Brovelli honored as a ‘Na Hoku O’ Ka‘anapali’
KAANAPALI – Nathan Brovelli, bell attendant at Aston at The Whaler on Kaanapali Beach, has been named a “Na Hoku O’ Ka’anapali” by the Kaanapali Beach Resort Association.
Launched in July 2018, the program recognizes “shining stars” who act as ambassadors of the resort area.
As bell attendant at the front entrance of The Whaler, Brovelli is often the first and last employee that guests see as they arrive and depart, and he takes this responsibility very seriously.
He wants each and every guest to feel welcome and comfortable, and to learn as much as they can about Kaanapali, Maui and Hawaiian culture.
Born in Honolulu to a Hawaiian mother and Italian father, Brovelli was one of six children. His childhood was a happy and loving one, despite his parents’ struggle to keep food on the table for eight people in a two-bedroom home.
His mom always encouraged her children to work and study hard, so that their lives would be fulfilling.
After high school, Brovelli got a job at Kramer’s clothing store at Ala Moana Center. It was the start of a 25-year career in retail, in which he worked his way up from stock clerk to senior manager of two stores. He served in almost every position in the retail industry in the process.
During that period, Brovelli also fulfilled his dream of working as a police officer. He attended the academy for the Honolulu Police Department and graduated in the upper 10 percent of his class.
Although he enjoyed working as a police officer in the field, he made the tough decision to resign from the force for family reasons.
Coming to Maui, he accepted a retail position at the Aston Kaanapali Shores Resort, as well as a part-time bell attendant position.
In 2012, he transferred to The Whaler as a full-time bell attendant. In this position, Brovelli’s natural love of customer service and sharing aloha has come to the forefront.
In 2018, he won third place statewide as Bell/Valet Person of the Year for medium properties (200-450 rooms) by the Hawaii Lodging & Tourism Association.
Meeting people from around the world is an exciting aspect of Brovelli’s work.
“Most of our visitors are eager to know something about our Hawaiian culture and what Hawaii has to offer,” he said.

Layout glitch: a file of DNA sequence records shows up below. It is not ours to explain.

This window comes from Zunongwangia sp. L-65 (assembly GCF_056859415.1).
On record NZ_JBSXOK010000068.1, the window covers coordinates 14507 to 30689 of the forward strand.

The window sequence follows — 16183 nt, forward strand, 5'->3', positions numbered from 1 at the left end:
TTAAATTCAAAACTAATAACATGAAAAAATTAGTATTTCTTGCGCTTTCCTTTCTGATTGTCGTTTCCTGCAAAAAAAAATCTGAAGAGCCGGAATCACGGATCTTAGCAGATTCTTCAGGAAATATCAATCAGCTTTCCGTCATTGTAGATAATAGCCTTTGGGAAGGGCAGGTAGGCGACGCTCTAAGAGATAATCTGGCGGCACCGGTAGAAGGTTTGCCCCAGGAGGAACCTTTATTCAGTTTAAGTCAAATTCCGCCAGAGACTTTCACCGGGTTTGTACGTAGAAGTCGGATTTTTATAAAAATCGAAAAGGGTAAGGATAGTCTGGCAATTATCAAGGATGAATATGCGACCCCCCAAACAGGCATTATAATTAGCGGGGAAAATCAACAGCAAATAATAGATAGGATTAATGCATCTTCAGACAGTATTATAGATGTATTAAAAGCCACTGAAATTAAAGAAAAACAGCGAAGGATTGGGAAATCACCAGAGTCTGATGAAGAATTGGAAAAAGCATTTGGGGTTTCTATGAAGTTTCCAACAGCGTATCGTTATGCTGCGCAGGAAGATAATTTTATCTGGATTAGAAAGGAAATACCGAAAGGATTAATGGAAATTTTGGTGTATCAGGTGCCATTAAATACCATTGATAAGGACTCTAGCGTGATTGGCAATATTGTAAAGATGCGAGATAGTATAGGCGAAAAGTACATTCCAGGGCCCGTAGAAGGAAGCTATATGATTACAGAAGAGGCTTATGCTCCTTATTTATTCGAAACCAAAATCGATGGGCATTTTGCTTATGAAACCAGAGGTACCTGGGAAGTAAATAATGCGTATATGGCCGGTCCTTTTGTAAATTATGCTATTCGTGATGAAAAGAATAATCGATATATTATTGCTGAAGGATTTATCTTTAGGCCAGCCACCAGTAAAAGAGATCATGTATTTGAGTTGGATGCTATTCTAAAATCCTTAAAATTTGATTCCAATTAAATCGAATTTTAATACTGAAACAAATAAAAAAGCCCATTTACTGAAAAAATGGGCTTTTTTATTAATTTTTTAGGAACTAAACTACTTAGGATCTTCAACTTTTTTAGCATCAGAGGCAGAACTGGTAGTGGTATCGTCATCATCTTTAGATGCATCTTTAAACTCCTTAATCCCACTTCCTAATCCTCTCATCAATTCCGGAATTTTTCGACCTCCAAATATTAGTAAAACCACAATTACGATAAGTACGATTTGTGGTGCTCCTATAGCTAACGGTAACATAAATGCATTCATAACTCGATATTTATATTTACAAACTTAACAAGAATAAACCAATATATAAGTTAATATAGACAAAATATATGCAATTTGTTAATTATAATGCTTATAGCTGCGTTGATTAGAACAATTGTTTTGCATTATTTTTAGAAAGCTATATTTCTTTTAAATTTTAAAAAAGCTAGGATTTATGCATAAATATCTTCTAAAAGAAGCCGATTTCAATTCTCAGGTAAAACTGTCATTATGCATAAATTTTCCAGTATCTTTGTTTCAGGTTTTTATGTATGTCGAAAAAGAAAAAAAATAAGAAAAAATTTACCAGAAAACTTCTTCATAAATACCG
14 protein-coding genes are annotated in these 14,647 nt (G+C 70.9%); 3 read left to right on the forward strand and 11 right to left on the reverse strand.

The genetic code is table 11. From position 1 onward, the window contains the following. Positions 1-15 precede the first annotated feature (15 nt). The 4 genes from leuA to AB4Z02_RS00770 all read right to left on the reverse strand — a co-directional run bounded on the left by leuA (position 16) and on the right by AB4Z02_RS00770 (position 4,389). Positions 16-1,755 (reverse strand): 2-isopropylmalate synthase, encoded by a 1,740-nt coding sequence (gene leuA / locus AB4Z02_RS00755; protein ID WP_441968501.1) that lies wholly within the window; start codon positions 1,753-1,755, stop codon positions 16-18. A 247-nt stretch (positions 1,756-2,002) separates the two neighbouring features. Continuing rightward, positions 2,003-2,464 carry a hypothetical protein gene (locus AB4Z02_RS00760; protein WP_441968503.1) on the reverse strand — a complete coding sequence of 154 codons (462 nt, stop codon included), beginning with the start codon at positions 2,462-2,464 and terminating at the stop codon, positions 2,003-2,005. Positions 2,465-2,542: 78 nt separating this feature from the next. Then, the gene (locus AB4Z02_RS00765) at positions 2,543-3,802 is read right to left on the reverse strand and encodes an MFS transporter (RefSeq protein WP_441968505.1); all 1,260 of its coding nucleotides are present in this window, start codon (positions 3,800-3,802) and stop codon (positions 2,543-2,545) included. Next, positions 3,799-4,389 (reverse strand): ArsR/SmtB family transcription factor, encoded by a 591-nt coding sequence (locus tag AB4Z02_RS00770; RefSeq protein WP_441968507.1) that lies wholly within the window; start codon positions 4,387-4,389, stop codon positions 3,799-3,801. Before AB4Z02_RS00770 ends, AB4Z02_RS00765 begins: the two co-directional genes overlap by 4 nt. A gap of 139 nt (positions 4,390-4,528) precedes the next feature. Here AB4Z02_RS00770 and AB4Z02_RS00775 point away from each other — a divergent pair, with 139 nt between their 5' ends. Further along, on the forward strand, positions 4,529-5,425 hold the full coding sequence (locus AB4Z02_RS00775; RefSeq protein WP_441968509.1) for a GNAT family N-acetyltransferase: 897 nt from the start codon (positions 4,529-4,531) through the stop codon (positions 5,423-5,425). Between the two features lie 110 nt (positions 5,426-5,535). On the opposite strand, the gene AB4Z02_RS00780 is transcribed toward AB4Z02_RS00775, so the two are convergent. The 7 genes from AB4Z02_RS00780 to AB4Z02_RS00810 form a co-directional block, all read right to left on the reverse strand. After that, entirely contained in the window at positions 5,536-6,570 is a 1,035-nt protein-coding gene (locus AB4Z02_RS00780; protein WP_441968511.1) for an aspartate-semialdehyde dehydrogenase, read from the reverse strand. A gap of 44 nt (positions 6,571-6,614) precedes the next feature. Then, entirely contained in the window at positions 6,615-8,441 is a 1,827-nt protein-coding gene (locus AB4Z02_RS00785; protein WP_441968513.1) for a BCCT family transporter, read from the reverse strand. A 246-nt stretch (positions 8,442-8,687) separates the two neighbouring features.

“Having the opportunity to answer their questions, suggest places to visit, talk about my homeland with pride and provide as much information as I can to make their stay at our hotel pleasant and memorable is an honor to me.”
Brovelli avidly studies his Hawaiian heritage, reading history books, visiting museums, reading old newspapers and writing a weekly “Hawaiian Talk Story Article” in The Whaler’s weekly newsletter (135 weekly news articles and counting).
He is also a huge fan of Hawaiian music, going back to his childhood and the music that was always part of his family life.
At work, he encourages visitors to take both the Kaanapali Trail Walk and the Lahaina Historical Walk, handing out maps of the walks at his bell desk and explaining the history of these important areas to guests.
Brovelli’s favorite Kaanapali spot is Pu’u Keka’a, or “Black Rock,” because of the area’s spiritual and royal past. It’s also the place where Brovelli and a friend rescued a pair of children from drowning in the deep water several years ago.
Like his Hawaiian hero Eddie Aikau, Brovelli never turns away if he sees an opportunity to help someone, whether it’s saving a life or simply helping a visitor create a special memory.
KBRA Executive Director Shelley Kekuna said, “Nathan is truly dedicated to making a positive difference in our guests’ lives while they are here on our beautiful island. He shares Hawaiian culture and hospitality and takes every opportunity to spread joy and aloha.”
For more information about the “Na Hoku O’ Ka’anapali” program, e-mail firstname.lastname@example.org.